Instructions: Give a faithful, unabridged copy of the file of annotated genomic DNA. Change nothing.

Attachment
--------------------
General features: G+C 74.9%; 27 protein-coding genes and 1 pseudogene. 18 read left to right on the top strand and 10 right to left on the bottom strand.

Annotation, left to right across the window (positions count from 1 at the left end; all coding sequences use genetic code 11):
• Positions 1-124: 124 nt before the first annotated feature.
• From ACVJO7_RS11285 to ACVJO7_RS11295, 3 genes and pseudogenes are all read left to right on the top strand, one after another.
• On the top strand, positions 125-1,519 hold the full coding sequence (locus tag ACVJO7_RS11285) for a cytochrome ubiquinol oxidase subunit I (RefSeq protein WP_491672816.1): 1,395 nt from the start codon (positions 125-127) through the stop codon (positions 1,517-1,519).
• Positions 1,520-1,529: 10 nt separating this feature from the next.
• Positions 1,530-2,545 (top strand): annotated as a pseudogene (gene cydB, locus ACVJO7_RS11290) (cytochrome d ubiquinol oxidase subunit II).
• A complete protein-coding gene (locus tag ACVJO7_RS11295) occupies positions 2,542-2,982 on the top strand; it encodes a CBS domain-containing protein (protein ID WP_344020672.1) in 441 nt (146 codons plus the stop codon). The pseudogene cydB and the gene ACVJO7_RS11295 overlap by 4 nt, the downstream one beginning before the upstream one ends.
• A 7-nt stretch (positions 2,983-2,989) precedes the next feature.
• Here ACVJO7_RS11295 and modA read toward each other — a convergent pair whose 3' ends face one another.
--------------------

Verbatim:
General features: G+C 74.9%; 27 protein-coding genes and 1 pseudogene. 18 read left to right on the top strand and 10 right to left on the bottom strand.

Annotation, left to right across the window (positions count from 1 at the left end; all coding sequences use genetic code 11):
• Positions 1-124: 124 nt before the first annotated feature.
• From ACVJO7_RS11285 to ACVJO7_RS11295, 3 genes and pseudogenes are all read left to right on the top strand, one after another.
• On the top strand, positions 125-1,519 hold the full coding sequence (locus tag ACVJO7_RS11285) for a cytochrome ubiquinol oxidase subunit I (RefSeq protein WP_491672816.1): 1,395 nt from the start codon (positions 125-127) through the stop codon (positions 1,517-1,519).
• Positions 1,520-1,529: 10 nt separating this feature from the next.
• Positions 1,530-2,545 (top strand): annotated as a pseudogene (gene cydB, locus ACVJO7_RS11290) (cytochrome d ubiquinol oxidase subunit II).
• A complete protein-coding gene (locus tag ACVJO7_RS11295) occupies positions 2,542-2,982 on the top strand; it encodes a CBS domain-containing protein (protein ID WP_344020672.1) in 441 nt (146 codons plus the stop codon). The pseudogene cydB and the gene ACVJO7_RS11295 overlap by 4 nt, the downstream one beginning before the upstream one ends.
• A 7-nt stretch (positions 2,983-2,989) precedes the next feature.
• Here ACVJO7_RS11295 and modA read toward each other — a convergent pair whose 3' ends face one another.